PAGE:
Bush attempts big leap from sales to delivery

His speech tonight will review priorities - but only the budget shows how he'll do it.

After six relatively successful weeks of settling in, George W. Bush now faces a new president's traditional first challenge: the switch from presenting an agenda to implementation.

With tonight's speech to a joint session of Congress, and tomorrow's release of his budget, President Bush finally begins detailing how his priorities - spending restraint, tax cuts, military reform, and others - fit together. Hard numbers will replace leaks and speculation, and with them will inevitably come more concerted political counterattack.

Awakened adversaries won't be Mr. Bush's only problem. It is at this point that presidents begin to deal with irritated friends - with one likely example, in Bush's case, being businesses that aren't getting tax breaks they covet.

"I think things change significantly [this] week, and I think it's predictable that once a budget formally arrives on Capitol Hill, the honeymoon, to the extent there was one, ends," says Gary Bauer, a former GOP presidential candidate. But a real honeymoon it's been. Bush has belied expectations of controversy, say analysts, by keeping his agenda simple and moving fast.

The administration's preset game plan has rolled along with few setbacks. The "if it's Week 3 today's subject must be taxes" approach has kept Bush officials focused and, for the most part, successfully shaped news coverage of the new White House's first days.

The continuing fireworks display that is ex-President Clinton has preempted much attention that would have otherwise fallen on George W. Whether that is a good or a bad thing, from Bush's point of view, is open to debate. But so far the nation's new chief executive has at least successfully sidestepped most attempts to draw him into commenting on Clinton controversies. In public, he has kept up a steady, if occasionally disjointed, patter about his own policies.

"The reason he's had a honeymoon is that before he was elected, he knew what he wanted to do, so he wasn't stumbling around," says Martin Anderson, a domestic policy adviser under President Ronald Reagan.

Now, the fine print

But this is the week the fine print appears. The submission of thousands of pages of budget documents marks a coming-of-age of sorts for any new president. Washington rhetoric toughens, and the political atmosphere becomes more charged.

The rollout is over, and for the US chief executive, the real game begins. "You can't control the agenda as well, and you can't just invest your time and capital exactly as you want.... You have to start managing in a much more complex situation," says George Edwards, a presidential scholar at Texas A&M University.

Forces will begin to pull the administration in opposite directions. The Bush team has likely already had a taste of this in foreign policy, says Mr. Bauer.

Bush has been very critical of China for alleged help to Iraq in connecting Iraqi military anti-aircraft sites with fiber-optic cable. But many Republican-leaning corporate executives here in the US have a vested interest in continued dealing with the huge Chinese market. "I guarantee you they've already heard from the business community to tone it down," says Bauer.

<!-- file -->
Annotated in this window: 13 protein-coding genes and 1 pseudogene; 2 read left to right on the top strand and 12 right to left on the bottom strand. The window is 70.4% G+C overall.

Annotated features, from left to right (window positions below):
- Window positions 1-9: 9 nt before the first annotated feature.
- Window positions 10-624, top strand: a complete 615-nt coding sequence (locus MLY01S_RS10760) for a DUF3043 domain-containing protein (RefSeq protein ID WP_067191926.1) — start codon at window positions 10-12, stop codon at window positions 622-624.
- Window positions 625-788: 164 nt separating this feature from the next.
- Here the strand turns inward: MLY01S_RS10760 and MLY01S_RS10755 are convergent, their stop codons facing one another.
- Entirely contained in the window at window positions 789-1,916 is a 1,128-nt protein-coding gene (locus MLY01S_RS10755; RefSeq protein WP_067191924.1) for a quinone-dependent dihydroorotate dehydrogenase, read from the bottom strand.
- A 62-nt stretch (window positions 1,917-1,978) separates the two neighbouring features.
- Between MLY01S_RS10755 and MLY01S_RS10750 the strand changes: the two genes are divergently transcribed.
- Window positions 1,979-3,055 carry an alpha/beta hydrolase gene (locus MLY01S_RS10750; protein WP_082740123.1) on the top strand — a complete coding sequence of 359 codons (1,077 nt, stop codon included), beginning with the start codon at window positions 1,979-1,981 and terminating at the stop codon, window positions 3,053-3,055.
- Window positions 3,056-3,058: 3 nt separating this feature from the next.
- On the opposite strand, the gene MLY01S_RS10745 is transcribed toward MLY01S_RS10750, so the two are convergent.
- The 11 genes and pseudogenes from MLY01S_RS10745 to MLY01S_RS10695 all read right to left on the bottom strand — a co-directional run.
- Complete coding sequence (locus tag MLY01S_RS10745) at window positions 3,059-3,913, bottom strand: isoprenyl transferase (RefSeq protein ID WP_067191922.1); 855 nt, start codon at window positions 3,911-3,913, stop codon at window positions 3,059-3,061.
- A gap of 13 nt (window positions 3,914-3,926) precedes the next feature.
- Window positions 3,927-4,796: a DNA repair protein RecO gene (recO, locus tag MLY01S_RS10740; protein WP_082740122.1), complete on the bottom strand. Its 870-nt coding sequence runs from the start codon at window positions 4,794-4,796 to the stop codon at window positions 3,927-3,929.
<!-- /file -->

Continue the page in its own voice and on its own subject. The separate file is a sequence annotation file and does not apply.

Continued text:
For the Bush team, there's an extra dimension that makes its first budget rollout even more important: This is the first plan in many years that won't be declared "dead on arrival" after it thuds down on the Capitol doorstep.

Unlike budgets submitted by Mr. Clinton after the 1995 GOP takeover in Congress, the Bush blueprint is likely to be taken seriously by lawmakers with a partisan interest in its success.

Whether the budget process will run more smoothly remains to be seen. The president has already indicated that he wants to reduce the rate of growth in the discretionary side of the federal budget - that which does not deal with Social Security, Medicare, and other entitlements - to about 4 percent. Because the biggest part of such spending, the military, is slated for a 5 percent increase, some popular programs are sure to be squeezed.

Throwing money like confetti

In recent years Republican-led Congresses have appeared almost as amendable to spending increases as Democratic ones used to be, notes Brookings Institution analyst Bill Frenzel, himself a former GOP congressman from Minnesota. They'd fight Clinton all year - and then sit down in November and throw dollars around like confetti, or nonhanging chads.

"In the past, Clinton and the Republicans simply bribed each other. This president is going to look for more discipline in the budget," says Mr. Frenzel.

The Bush administration's ability to work with its own party in Congress will be perhaps the single largest determinant of its success. Without Republicans behind him, his tax cut, education spending, and other agenda items have little likelihood of passage.

But the key to the program's fate could be Democratic senators. The House contains enough conservative Democrats for the Bush team to envision somewhat easy passage of its agenda. The knife-edge-balanced Senate is another matter. "The [Bush] charm offensive has worked so far. Now where you have to really work is to get a handful of Democrats behind you in the Senate," says GOP consultant Scott Reed.

(c) Copyright 2001. The Christian Science Publishing Society

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